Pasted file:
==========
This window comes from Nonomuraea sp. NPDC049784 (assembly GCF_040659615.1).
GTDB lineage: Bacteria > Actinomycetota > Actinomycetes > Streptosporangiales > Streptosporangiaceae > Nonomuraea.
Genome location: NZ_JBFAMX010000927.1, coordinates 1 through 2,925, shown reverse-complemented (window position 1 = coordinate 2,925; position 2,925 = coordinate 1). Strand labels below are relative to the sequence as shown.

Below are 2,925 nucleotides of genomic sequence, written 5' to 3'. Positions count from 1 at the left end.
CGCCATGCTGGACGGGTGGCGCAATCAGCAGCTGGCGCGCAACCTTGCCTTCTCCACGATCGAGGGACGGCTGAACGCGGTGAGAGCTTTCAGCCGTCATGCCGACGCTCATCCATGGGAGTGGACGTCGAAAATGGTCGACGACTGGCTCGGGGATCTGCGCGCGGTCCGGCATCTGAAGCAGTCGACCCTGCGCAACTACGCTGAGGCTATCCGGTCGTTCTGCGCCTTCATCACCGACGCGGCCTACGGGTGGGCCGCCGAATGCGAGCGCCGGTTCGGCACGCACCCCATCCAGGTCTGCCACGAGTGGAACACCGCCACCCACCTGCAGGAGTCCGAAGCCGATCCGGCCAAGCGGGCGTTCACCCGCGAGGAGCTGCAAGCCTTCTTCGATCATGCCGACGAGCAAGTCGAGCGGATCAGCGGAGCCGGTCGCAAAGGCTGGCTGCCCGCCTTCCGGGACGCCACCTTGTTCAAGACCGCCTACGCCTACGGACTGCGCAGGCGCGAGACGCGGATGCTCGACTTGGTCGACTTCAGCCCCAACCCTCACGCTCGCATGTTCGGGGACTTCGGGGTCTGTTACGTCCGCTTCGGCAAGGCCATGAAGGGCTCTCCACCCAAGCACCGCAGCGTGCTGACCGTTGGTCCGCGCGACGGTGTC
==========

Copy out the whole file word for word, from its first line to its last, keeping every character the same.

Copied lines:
This window comes from Nonomuraea sp. NPDC049784 (assembly GCF_040659615.1).
GTDB lineage: Bacteria > Actinomycetota > Actinomycetes > Streptosporangiales > Streptosporangiaceae > Nonomuraea.
Genome location: NZ_JBFAMX010000927.1, coordinates 1 through 2,925, shown reverse-complemented (window position 1 = coordinate 2,925; position 2,925 = coordinate 1). Strand labels below are relative to the sequence as shown.

Below are 2,925 nucleotides of genomic sequence, written 5' to 3'. Positions count from 1 at the left end.
CGCCATGCTGGACGGGTGGCGCAATCAGCAGCTGGCGCGCAACCTTGCCTTCTCCACGATCGAGGGACGGCTGAACGCGGTGAGAGCTTTCAGCCGTCATGCCGACGCTCATCCATGGGAGTGGACGTCGAAAATGGTCGACGACTGGCTCGGGGATCTGCGCGCGGTCCGGCATCTGAAGCAGTCGACCCTGCGCAACTACGCTGAGGCTATCCGGTCGTTCTGCGCCTTCATCACCGACGCGGCCTACGGGTGGGCCGCCGAATGCGAGCGCCGGTTCGGCACGCACCCCATCCAGGTCTGCCACGAGTGGAACACCGCCACCCACCTGCAGGAGTCCGAAGCCGATCCGGCCAAGCGGGCGTTCACCCGCGAGGAGCTGCAAGCCTTCTTCGATCATGCCGACGAGCAAGTCGAGCGGATCAGCGGAGCCGGTCGCAAAGGCTGGCTGCCCGCCTTCCGGGACGCCACCTTGTTCAAGACCGCCTACGCCTACGGACTGCGCAGGCGCGAGACGCGGATGCTCGACTTGGTCGACTTCAGCCCCAACCCTCACGCTCGCATGTTCGGGGACTTCGGGGTCTGTTACGTCCGCTTCGGCAAGGCCATGAAGGGCTCTCCACCCAAGCACCGCAGCGTGCTGACCGTTGGTCCGCGCGACGGTGTC